In seven years I still haven't found a place within 36 Chambers that makes me want to switch to another room. There's not one bad verse, one weak link. The chain is solid. How anyone could mix the bounciness of Shame on a Nigga, with the emotion of Tearz, and the threats of Bring da Ruckus, with the insight of C.R.E.A.M., it's beyond me. No wonder that the production force of the RZA is much coveted.
Of course it helps that the Clan's members all have their own unmistakable style. But remember - 36 Chambers was the beginning, the start of the whole thing. Look at Method Man, Look at the ODB, Inspectah Deck, Rza, Gza, Ghostface Killah. Lok at where they are, and what they're doing now. It's all on the back of 36 Chambers, when their talent was first brought to light.
They say, the birth of a new life is the most incredible thing one can ever see. With 36 Chambers, we saw a multiple labour.
Can you fight the Wu Tang sword style? Not a chance.
on August 1, 2000
Popular music these days has become foul. Every thing is going downhill, with the birth of bubblegum pop. Even hip hop is at an all time low. It began after the deaths of both the Notorious B.I.G., and Tupac Shakur, with the un-originality of rappers like Puffy (Bad Boy), Will Smith, and the Cash Money crew. It seems they are into hip hop for money and/or fame.
The music of the Wu-Tang (back in the early to mid 90s) brought orginality and depth to hip hop. The release of 36 chambers allowed people to look at hip hop, not only as "talking over beats", but as an art form.
The production of the RZA is top-notch. He pulls in trippy melancolic piano melodies and dope beats. He also brings in cool backgrounds and a few rappers with "killer" lyrics. My point is, "give the man his credit". He is a musical genius.
36 chambers intends to bore the listener with the slow and steady track "Bring Da Rukus". It then wakes you up with "Shame on a Nigga". Watch out for the brilliant performance by ODB. It then introduces you to the clan with the third track. For the next 2-3 tracks, it puts the listener in a relaxed soulful mode. Half way though the album, it picks up and plays around with the listener by bringing in humor and gratifying hip hop music. Tracks like C.R.E.A.M., Method Man, and Protect ya neck are examples. Tearz is a hip hop ballad about bad choices in life, also a great one. The final track is a wrap-up of all the tracks. A good idea for a conclusion.
If anyone should own only one hip hop record in their life, it certainly should be this one. This is as good as hip hop gets. I have failed to find a hip hop record that bears comparison to this one. Till this date, it is the highest status in the evolution of hip hop.
on June 21, 2000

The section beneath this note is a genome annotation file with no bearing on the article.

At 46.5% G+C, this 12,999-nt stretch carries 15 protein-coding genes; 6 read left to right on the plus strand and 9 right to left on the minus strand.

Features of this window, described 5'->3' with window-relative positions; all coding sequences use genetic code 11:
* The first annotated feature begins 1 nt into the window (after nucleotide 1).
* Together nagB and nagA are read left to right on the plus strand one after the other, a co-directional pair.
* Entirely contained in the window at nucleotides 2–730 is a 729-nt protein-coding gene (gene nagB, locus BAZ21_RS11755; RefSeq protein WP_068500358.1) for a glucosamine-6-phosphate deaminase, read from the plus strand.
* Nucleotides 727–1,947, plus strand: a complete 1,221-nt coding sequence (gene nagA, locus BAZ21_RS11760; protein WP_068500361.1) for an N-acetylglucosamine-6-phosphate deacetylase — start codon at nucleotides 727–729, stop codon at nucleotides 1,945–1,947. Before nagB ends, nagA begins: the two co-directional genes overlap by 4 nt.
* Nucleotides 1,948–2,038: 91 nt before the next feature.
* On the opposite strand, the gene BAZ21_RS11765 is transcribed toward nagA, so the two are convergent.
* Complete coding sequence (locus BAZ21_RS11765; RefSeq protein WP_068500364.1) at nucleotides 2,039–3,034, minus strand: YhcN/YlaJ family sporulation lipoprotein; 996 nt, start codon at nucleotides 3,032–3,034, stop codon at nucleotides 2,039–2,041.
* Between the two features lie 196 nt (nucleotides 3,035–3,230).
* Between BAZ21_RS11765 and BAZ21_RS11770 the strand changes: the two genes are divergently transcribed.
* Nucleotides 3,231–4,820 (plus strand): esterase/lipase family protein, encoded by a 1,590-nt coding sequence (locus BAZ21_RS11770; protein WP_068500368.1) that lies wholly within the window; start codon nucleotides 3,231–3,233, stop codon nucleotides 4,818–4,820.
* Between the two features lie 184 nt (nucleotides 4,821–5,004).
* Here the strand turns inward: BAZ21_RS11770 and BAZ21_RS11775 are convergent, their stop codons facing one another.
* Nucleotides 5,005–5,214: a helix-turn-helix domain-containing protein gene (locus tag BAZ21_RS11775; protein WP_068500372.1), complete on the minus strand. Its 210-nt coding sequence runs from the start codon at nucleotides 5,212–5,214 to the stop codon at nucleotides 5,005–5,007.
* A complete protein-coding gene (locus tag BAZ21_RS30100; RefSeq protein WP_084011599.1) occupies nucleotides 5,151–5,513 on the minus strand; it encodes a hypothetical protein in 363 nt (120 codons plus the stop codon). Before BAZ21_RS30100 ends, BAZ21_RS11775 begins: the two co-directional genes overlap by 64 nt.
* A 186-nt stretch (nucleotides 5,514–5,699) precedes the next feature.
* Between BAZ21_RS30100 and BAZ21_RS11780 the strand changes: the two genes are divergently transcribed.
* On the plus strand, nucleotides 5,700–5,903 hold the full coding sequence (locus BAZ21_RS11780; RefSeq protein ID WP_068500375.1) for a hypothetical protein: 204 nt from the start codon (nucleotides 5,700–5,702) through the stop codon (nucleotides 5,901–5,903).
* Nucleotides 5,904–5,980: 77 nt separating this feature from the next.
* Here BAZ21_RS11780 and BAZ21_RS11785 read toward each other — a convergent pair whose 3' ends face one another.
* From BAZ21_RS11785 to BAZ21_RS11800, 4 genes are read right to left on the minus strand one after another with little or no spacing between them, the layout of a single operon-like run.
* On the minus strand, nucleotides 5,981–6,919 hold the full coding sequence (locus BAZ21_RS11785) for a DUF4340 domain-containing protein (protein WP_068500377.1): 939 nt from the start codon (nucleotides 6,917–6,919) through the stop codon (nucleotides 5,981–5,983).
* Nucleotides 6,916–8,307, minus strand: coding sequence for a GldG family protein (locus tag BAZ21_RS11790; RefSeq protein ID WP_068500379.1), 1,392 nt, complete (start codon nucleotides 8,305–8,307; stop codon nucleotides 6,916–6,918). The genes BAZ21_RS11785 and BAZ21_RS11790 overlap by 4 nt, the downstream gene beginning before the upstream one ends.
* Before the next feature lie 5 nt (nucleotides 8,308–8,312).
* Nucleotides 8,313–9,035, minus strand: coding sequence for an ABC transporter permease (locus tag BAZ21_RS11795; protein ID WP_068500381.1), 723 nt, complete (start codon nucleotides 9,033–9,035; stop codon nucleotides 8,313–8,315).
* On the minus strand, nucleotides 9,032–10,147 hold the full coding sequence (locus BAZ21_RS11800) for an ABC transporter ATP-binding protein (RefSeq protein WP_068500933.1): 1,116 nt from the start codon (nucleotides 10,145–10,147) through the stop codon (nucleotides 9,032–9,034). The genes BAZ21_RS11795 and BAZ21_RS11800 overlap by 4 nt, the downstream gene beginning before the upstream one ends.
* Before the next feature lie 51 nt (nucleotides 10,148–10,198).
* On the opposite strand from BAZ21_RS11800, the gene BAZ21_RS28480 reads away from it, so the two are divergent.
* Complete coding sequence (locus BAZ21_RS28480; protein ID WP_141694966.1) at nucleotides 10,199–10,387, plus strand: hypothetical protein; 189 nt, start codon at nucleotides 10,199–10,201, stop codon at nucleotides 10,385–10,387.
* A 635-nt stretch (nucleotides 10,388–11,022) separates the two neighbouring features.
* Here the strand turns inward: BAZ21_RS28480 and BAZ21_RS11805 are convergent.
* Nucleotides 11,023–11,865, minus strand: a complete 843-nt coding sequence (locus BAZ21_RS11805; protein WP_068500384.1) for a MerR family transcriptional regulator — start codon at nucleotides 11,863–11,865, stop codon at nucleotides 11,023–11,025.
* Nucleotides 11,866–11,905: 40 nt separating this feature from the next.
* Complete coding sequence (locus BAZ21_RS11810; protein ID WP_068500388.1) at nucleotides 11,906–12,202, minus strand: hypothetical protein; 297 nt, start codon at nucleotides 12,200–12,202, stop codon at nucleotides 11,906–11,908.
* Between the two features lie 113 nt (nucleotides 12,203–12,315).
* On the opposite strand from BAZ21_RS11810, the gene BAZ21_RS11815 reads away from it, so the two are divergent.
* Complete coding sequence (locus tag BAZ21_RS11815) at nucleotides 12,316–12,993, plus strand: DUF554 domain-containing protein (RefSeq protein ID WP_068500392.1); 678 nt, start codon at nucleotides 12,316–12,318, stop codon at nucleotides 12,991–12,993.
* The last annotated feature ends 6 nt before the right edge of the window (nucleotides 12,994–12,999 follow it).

Ok,I have a few things to say. FIRST THING, WHAT THE HELL IS THAT GUY TALKING ABOUT. Willenium by Will Smith being the best album? Will Smith SUCKS.ok he can't rap at all. He raps like this, it all makes no sense..."I went to the park, then my dog did a bark, and then I played baseball, at the mall, then I bought a Cd with my friend BB!" It makes no sense, but all of his songs make the top ten. No wait, what top ten, what am I talking about. See Will Smith brainwashes you! Anyway second thing this album is a classic, ok if you like pop, if you like country, if you like rock, and of course if you like rap you will like this album. I like all kinds of music, (well I only like some heavy metal, rock, alternitive, rap) and I love this album. The whole album is good, It could make you laugh at some of the humor, or make you get up in front of the mirror and start rapping to the lyrics. Overall this is a classic album that will apeal to people who like pop, rock, pop rock, heavy metal, rap/metal, alternitive, so on and so on...
on April 5, 2000
I listen to a lot of music. And, y'know, some albums get stale after a while. Some albums, you can only listen to for a few weeks, and then they sit on your CD rack for months before you go back to them.
But "36 Chambers" is icy-fresh every time you drop it into your stereo. It's everything hip-hop should be: raw beats, simple hooks and evocative samples intertwined with nine rappers' unique styles, all of which come together to build an hour-long assault on the body and mind.
I weep when I listen to this album. It showcases the Ol' Dirty Bastard when he was simply a purveyor of a brilliant style that was utterly his own, before the persona overshadowed the man. The price of the album is worth it for "Protect Ya Neck" alone--a concise, perfect summary of what it means to be Wu-Tang. You come to know the album, and then you come to know the rappers themselves, seeing them like a twisted set of Superfriends, finding yourself thinking, "Here comes Inspectah Deck; he's about to rip sh*t up."
You have to take most rappers' boasts with a grain of salt or two. But when the Wu-Tang say they're nothing to f*ck with, you believe them. They are, most especially on this album, an unstoppable force for hip-hop justice.